Over the past 2 months Holding Redlich and Redlich's Work Injury Lawyers has lodged 4 court claims in the Federal Court to have 7 children, aged as young as 2 years, and their families evacuated from Nauru.
Documents lodged with the Court have stated that children had stopped eating, were drinking very small amounts of fluid and had made attempts to end their own lives. During October 2018, in proceedings in the Federal Court, it was agreed that a 17 year old girl, who is at risk of imminent death, should be evacuated from Nauru to Australia for urgent medical treatment.
All of the children and family members assisted have previously been found to be refugees under the Refugee Convention. Prior to arriving on Nauru the families had been subjected to murder, sexual violence and persecution in their home countries.
After recent cases in which medical evacuations have been blocked, despite the Federal Court ordering that the Australia Government ensure the evacuations take place immediately, the Court has recently been ordering that children and their families be placed on specific commercial flights out of Nauru.
Guy Donovan, National Pro Bono Manager at Holding Redlich (of which Redlich's Work Injury Lawyers is a division), stated the circumstances of the children and their families are truly heartbreaking, and, in all of these cases, had the evacuation of the children been delayed any longer they may have not survived.
It is settled law that the Commonwealth Government owes refugees on Nauru a duty of care, and it's alarming that it requires lawyers acting pro bono to ensure that this duty of care is upheld in order to save the lives of children. It is wonderful that these children can now receive the lifesaving medical care they need, however, it should not need to come this, and I have grave concerns for many of the refugees, including more than 70 children remaining on Nauru.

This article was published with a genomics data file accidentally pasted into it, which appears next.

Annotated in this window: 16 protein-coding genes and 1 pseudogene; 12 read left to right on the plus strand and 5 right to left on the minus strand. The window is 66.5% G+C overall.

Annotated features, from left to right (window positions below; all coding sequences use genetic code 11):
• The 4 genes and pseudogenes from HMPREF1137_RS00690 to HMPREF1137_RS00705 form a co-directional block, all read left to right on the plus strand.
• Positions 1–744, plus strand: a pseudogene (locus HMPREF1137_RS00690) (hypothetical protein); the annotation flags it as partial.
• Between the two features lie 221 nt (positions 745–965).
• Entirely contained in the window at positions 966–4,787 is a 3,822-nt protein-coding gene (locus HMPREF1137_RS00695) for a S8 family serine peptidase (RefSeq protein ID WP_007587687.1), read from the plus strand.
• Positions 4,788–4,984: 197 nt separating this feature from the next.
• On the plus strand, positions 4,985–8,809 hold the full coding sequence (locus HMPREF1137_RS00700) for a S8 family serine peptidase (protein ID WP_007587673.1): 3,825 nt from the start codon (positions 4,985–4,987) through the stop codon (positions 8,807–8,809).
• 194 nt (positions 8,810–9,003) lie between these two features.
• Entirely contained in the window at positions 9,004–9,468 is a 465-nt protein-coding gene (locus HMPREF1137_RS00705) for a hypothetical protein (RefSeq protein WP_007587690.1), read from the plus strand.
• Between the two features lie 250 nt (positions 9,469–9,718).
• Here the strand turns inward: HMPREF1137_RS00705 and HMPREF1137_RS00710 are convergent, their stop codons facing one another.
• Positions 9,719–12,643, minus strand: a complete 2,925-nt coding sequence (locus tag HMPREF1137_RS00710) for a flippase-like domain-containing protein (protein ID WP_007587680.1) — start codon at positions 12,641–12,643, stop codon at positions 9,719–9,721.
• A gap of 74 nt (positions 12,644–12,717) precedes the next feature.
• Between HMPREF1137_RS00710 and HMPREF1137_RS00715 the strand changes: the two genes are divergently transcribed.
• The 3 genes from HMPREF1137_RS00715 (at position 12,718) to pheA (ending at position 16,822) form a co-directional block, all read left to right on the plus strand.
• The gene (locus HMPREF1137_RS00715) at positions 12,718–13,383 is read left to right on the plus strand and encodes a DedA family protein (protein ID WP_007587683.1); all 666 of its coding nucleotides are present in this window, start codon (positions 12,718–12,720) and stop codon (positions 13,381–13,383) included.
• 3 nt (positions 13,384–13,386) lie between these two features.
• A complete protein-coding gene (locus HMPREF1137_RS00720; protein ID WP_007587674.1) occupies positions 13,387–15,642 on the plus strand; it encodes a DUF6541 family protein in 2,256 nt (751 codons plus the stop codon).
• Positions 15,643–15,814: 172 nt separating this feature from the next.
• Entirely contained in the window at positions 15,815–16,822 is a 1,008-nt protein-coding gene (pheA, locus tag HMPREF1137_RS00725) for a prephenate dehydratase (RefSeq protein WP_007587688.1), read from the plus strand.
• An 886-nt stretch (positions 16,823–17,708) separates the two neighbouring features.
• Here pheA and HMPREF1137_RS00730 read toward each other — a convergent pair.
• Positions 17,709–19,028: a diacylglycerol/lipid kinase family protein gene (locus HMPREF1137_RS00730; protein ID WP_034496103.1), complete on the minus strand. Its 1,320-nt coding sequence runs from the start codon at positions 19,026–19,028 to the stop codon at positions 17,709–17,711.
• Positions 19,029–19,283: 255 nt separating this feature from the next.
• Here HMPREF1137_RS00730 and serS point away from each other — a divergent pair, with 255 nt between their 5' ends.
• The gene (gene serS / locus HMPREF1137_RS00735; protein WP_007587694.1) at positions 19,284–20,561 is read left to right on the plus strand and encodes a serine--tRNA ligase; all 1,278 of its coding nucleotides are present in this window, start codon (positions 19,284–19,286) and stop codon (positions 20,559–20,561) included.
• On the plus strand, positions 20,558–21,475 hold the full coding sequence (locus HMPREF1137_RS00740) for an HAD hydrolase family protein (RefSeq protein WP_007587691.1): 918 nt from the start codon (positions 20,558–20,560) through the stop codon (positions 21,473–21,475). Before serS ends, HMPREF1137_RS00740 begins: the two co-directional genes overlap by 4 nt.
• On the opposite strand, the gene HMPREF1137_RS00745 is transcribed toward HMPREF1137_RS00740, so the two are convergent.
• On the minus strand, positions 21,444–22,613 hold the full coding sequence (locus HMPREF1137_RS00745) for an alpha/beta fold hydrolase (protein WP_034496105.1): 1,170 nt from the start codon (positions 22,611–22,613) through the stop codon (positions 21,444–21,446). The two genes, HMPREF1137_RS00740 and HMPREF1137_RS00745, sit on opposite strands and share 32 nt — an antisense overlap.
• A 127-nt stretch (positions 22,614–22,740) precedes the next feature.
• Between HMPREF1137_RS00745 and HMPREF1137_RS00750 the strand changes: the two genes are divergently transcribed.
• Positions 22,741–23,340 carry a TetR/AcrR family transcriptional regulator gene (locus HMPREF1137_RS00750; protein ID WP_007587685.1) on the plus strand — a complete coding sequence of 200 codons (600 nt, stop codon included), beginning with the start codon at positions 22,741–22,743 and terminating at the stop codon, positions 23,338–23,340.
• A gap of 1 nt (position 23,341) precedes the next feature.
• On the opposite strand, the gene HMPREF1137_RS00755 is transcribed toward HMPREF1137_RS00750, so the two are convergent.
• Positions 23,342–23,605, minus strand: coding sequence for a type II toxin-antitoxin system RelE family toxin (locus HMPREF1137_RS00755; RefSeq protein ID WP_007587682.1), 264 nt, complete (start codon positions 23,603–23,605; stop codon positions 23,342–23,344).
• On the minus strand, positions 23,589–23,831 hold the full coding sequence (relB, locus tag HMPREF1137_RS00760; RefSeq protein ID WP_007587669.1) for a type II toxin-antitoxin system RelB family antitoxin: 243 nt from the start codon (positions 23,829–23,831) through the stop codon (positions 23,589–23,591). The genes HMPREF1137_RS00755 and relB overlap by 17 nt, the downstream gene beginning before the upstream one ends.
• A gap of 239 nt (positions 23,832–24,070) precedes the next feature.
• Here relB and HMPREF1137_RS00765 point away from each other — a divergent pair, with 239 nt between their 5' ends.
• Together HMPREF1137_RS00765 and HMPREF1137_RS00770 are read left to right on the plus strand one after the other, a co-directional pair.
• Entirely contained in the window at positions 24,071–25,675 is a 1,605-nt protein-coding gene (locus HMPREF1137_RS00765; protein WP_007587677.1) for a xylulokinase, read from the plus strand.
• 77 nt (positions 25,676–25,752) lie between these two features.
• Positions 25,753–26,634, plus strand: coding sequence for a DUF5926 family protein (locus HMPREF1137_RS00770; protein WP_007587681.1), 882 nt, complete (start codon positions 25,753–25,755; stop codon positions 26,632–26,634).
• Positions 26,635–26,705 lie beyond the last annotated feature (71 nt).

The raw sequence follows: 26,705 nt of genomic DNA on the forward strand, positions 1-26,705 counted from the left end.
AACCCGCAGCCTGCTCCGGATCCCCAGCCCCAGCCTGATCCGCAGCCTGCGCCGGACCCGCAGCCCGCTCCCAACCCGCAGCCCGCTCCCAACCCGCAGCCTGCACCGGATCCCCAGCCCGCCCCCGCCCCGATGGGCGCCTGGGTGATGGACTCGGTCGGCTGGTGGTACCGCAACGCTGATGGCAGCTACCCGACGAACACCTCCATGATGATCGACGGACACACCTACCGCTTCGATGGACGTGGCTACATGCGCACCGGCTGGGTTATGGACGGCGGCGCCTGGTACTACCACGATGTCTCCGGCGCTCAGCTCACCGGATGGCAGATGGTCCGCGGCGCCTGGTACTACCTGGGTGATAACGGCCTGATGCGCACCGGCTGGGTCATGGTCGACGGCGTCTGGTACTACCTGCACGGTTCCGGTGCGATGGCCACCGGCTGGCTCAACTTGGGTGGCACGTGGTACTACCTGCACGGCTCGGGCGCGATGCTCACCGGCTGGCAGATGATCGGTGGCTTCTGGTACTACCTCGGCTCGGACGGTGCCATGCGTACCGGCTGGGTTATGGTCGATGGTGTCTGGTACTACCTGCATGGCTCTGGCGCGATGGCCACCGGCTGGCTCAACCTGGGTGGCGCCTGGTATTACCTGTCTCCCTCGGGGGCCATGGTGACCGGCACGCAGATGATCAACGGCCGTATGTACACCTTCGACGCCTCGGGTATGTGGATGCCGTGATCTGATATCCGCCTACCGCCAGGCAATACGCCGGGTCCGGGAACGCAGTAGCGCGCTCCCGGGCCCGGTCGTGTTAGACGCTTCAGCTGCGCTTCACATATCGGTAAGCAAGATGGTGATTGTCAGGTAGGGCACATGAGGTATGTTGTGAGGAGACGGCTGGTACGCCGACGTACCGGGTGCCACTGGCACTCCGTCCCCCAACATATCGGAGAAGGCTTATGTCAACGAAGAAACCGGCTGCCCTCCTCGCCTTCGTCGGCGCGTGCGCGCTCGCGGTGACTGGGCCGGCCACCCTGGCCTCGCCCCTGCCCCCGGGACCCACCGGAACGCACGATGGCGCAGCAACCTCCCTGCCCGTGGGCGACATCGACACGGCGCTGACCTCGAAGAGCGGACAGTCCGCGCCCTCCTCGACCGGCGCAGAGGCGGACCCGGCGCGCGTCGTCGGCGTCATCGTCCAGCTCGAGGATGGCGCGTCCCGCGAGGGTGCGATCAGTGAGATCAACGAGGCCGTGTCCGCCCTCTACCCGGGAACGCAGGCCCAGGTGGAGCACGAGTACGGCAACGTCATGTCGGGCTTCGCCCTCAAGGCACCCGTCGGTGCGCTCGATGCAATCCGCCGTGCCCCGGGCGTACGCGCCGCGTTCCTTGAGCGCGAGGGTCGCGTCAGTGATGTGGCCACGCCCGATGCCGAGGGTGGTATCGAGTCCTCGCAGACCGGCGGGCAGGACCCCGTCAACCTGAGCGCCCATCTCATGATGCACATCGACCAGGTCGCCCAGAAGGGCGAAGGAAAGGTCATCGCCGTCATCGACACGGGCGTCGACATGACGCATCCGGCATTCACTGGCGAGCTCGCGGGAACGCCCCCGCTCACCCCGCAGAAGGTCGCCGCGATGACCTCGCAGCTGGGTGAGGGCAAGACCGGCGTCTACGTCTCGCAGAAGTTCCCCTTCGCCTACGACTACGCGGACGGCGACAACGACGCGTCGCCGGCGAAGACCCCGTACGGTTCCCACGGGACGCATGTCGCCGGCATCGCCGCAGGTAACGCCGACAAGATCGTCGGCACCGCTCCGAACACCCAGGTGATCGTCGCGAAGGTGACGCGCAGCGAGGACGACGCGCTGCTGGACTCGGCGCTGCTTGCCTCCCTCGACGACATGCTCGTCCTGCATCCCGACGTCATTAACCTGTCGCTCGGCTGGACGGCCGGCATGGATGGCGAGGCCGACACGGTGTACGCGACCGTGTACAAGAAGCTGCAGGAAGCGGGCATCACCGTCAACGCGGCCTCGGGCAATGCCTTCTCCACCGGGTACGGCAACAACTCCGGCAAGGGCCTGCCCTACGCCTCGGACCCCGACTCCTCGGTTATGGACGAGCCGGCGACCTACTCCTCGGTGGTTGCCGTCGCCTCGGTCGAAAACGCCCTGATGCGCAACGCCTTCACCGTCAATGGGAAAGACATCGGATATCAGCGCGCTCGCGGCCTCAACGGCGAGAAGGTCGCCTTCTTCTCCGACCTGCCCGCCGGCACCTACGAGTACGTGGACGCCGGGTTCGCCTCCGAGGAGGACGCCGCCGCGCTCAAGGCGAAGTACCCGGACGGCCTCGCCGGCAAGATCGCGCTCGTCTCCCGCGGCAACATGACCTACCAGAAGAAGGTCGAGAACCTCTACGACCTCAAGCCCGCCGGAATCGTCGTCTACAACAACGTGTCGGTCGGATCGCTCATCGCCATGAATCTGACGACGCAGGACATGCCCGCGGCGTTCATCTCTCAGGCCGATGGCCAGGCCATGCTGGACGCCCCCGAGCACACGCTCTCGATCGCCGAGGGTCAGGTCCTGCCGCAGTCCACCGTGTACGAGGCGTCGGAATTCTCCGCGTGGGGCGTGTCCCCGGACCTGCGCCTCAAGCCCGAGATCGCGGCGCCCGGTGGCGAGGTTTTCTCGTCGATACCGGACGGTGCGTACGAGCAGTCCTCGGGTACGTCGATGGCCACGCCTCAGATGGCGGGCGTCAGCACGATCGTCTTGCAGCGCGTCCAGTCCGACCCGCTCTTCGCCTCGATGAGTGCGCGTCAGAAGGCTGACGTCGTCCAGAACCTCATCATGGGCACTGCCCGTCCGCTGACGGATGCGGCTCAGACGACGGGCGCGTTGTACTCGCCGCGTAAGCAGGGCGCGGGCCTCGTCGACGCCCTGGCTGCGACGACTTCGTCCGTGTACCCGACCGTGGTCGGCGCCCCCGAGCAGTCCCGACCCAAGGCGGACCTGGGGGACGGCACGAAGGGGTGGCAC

At Holding Redlich and Redlich's Work Injury Lawyers, we believe that defending human rights and upholding the rule of law is fundamental to legal practice. Accordingly, we have been willing to bring urgent injunction applications to court, to ensure that vulnerable individuals receive the medical treatment they desperately need. However, with the mental and physical of many refugees on Nauru in alarming decline, there is still a lot of work to be done.
There is clearly a medical crisis on Nauru involving people for which the Australian Government has legal responsibility. There is a growing consensus that waiting until children are on the brink of death before taking any action is not an adequate solution to the problem. Seeking to protect innocent children from harm is something that we can all agree upon, accordingly, this is a problem that should be able to be resolved through a political solution.
There are resettlement options for the people on Nauru who have been found to refugees. This presents a wonderful opportunity to provide fresh hope and new lives for children, mothers, fathers, brothers and sisters, who have experienced trauma that no individuals should be forced to endure. Providing these people with new lives is something that the Australian community could feel extremely proud of.